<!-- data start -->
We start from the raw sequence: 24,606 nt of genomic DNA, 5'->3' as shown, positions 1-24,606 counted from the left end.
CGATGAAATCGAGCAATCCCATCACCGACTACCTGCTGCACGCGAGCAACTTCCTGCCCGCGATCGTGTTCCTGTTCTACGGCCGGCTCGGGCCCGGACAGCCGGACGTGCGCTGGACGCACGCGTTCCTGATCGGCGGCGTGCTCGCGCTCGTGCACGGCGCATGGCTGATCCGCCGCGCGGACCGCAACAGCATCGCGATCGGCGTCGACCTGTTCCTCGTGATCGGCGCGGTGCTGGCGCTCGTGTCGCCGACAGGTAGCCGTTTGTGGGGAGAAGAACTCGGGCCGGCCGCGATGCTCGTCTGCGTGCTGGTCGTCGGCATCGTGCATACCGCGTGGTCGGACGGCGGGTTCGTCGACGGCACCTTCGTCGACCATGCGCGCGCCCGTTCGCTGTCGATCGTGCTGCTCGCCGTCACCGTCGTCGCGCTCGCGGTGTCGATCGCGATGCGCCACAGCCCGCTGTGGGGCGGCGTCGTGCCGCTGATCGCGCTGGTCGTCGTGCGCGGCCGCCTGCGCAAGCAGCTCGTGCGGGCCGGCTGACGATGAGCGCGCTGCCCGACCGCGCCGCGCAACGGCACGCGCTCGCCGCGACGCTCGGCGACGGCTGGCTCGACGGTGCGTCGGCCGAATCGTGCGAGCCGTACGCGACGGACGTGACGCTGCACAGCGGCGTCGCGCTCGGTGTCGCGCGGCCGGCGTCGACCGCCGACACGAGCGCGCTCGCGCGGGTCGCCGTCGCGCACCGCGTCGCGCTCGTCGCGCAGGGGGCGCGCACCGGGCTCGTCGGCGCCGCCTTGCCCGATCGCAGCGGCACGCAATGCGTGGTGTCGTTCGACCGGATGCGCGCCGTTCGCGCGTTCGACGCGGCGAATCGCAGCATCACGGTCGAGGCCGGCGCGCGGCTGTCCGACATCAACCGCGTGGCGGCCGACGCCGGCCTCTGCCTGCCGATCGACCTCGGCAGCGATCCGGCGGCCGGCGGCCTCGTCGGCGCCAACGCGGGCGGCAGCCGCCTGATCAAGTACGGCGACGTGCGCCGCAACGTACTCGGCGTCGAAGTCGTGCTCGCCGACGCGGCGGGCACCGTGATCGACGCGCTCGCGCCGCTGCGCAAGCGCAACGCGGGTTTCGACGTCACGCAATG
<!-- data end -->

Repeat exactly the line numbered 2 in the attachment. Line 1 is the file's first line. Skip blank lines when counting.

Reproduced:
CGATGAAATCGAGCAATCCCATCACCGACTACCTGCTGCACGCGAGCAACTTCCTGCCCGCGATCGTGTTCCTGTTCTACGGCCGGCTCGGGCCCGGACAGCCGGACGTGCGCTGGACGCACGCGTTCCTGATCGGCGGCGTGCTCGCGCTCGTGCACGGCGCATGGCTGATCCGCCGCGCGGACCGCAACAGCATCGCGATCGGCGTCGACCTGTTCCTCGTGATCGGCGCGGTGCTGGCGCTCGTGTCGCCGACAGGTAGCCGTTTGTGGGGAGAAGAACTCGGGCCGGCCGCGATGCTCGTCTGCGTGCTGGTCGTCGGCATCGTGCATACCGCGTGGTCGGACGGCGGGTTCGTCGACGGCACCTTCGTCGACCATGCGCGCGCCCGTTCGCTGTCGATCGTGCTGCTCGCCGTCACCGTCGTCGCGCTCGCGGTGTCGATCGCGATGCGCCACAGCCCGCTGTGGGGCGGCGTCGTGCCGCTGATCGCGCTGGTCGTCGTGCGCGGCCGCCTGCGCAAGCAGCTCGTGCGGGCCGGCTGACGATGAGCGCGCTGCCCGACCGCGCCGCGCAACGGCACGCGCTCGCCGCGACGCTCGGCGACGGCTGGCTCGACGGTGCGTCGGCCGAATCGTGCGAGCCGTACGCGACGGACGTGACGCTGCACAGCGGCGTCGCGCTCGGTGTCGCGCGGCCGGCGTCGACCGCCGACACGAGCGCGCTCGCGCGGGTCGCCGTCGCGCACCGCGTCGCGCTCGTCGCGCAGGGGGCGCGCACCGGGCTCGTCGGCGCCGCCTTGCCCGATCGCAGCGGCACGCAATGCGTGGTGTCGTTCGACCGGATGCGCGCCGTTCGCGCGTTCGACGCGGCGAATCGCAGCATCACGGTCGAGGCCGGCGCGCGGCTGTCCGACATCAACCGCGTGGCGGCCGACGCCGGCCTCTGCCTGCCGATCGACCTCGGCAGCGATCCGGCGGCCGGCGGCCTCGTCGGCGCCAACGCGGGCGGCAGCCGCCTGATCAAGTACGGCGACGTGCGCCGCAACGTACTCGGCGTCGAAGTCGTGCTCGCCGACGCGGCGGGCACCGTGATCGACGCGCTCGCGCCGCTGCGCAAGCGCAACGCGGGTTTCGACGTCACGCAATG